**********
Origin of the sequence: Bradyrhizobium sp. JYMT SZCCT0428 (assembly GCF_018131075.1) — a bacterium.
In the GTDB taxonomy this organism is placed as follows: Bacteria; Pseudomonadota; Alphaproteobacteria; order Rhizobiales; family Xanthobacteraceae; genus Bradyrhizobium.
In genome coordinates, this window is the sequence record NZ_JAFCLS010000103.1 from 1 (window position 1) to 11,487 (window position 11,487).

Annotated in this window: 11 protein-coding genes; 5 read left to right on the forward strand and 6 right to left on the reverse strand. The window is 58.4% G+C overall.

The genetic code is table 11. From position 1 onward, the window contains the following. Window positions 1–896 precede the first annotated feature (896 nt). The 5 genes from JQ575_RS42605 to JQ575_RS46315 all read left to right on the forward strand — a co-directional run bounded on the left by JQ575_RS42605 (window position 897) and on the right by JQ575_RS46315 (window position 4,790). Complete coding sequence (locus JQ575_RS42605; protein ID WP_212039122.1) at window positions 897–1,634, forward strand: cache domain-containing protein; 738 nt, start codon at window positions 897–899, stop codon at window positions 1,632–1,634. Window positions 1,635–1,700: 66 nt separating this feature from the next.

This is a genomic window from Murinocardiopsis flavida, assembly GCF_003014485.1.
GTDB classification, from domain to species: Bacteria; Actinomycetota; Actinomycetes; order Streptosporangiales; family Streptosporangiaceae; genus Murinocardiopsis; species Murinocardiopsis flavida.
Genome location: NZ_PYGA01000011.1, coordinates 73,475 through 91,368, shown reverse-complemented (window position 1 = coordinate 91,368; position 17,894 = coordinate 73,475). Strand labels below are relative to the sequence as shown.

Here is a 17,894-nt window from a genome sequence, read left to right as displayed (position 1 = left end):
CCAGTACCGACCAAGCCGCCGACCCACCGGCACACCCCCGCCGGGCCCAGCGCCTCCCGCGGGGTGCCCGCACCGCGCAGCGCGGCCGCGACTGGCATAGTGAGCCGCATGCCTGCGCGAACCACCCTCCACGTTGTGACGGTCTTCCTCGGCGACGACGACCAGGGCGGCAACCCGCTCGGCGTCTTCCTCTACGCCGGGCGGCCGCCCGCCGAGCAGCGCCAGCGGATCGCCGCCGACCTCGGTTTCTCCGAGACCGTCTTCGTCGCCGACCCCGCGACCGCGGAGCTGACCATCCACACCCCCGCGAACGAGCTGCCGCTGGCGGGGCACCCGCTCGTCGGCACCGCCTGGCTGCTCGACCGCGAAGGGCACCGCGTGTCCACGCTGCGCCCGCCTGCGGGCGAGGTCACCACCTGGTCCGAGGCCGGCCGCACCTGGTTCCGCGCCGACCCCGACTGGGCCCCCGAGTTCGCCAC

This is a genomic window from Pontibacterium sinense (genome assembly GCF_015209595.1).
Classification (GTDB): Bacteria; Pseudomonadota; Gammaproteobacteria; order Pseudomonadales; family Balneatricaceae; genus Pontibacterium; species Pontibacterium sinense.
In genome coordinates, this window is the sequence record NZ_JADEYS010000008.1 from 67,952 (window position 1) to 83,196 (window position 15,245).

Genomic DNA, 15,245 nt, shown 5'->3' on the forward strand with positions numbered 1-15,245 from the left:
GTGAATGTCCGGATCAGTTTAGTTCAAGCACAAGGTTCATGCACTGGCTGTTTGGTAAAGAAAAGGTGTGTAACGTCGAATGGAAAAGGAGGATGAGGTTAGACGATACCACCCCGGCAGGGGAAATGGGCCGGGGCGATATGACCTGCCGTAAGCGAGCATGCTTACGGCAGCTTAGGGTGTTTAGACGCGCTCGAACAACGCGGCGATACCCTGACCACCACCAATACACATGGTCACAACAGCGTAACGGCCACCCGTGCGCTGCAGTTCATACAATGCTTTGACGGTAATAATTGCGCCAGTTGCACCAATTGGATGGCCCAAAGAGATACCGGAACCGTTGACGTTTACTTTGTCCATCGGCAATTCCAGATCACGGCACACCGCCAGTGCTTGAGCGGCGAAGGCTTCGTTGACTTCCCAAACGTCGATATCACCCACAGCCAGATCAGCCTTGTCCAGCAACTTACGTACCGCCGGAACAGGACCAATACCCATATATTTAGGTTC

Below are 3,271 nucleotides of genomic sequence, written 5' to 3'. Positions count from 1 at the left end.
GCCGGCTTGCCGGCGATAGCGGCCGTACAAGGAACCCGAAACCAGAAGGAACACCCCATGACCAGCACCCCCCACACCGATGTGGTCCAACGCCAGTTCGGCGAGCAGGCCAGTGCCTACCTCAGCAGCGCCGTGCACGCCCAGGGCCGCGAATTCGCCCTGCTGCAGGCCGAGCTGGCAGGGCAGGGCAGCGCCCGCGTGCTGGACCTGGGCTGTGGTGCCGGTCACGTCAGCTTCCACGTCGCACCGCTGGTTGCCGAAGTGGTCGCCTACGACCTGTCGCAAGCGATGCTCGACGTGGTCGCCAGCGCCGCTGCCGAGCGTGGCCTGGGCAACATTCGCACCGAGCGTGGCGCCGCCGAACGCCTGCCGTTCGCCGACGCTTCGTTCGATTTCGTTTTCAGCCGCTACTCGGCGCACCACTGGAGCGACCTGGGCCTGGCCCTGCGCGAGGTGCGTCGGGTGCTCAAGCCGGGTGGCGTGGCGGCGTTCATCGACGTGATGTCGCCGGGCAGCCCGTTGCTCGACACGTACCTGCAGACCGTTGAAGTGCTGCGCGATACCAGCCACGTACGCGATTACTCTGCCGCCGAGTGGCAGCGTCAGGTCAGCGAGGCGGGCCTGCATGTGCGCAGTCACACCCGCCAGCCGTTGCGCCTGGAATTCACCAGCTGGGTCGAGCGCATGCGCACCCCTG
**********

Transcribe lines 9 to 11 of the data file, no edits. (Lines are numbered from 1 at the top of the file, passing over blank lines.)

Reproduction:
Here is a 17,894-nt window from a genome sequence, read left to right as displayed (position 1 = left end):
CCAGTACCGACCAAGCCGCCGACCCACCGGCACACCCCCGCCGGGCCCAGCGCCTCCCGCGGGGTGCCCGCACCGCGCAGCGCGGCCGCGACTGGCATAGTGAGCCGCATGCCTGCGCGAACCACCCTCCACGTTGTGACGGTCTTCCTCGGCGACGACGACCAGGGCGGCAACCCGCTCGGCGTCTTCCTCTACGCCGGGCGGCCGCCCGCCGAGCAGCGCCAGCGGATCGCCGCCGACCTCGGTTTCTCCGAGACCGTCTTCGTCGCCGACCCCGCGACCGCGGAGCTGACCATCCACACCCCCGCGAACGAGCTGCCGCTGGCGGGGCACCCGCTCGTCGGCACCGCCTGGCTGCTCGACCGCGAAGGGCACCGCGTGTCCACGCTGCGCCCGCCTGCGGGCGAGGTCACCACCTGGTCCGAGGCCGGCCGCACCTGGTTCCGCGCCGACCCCGACTGGGCCCCCGAGTTCGCCAC

This is a genomic window from Pontibacterium sinense (genome assembly GCF_015209595.1).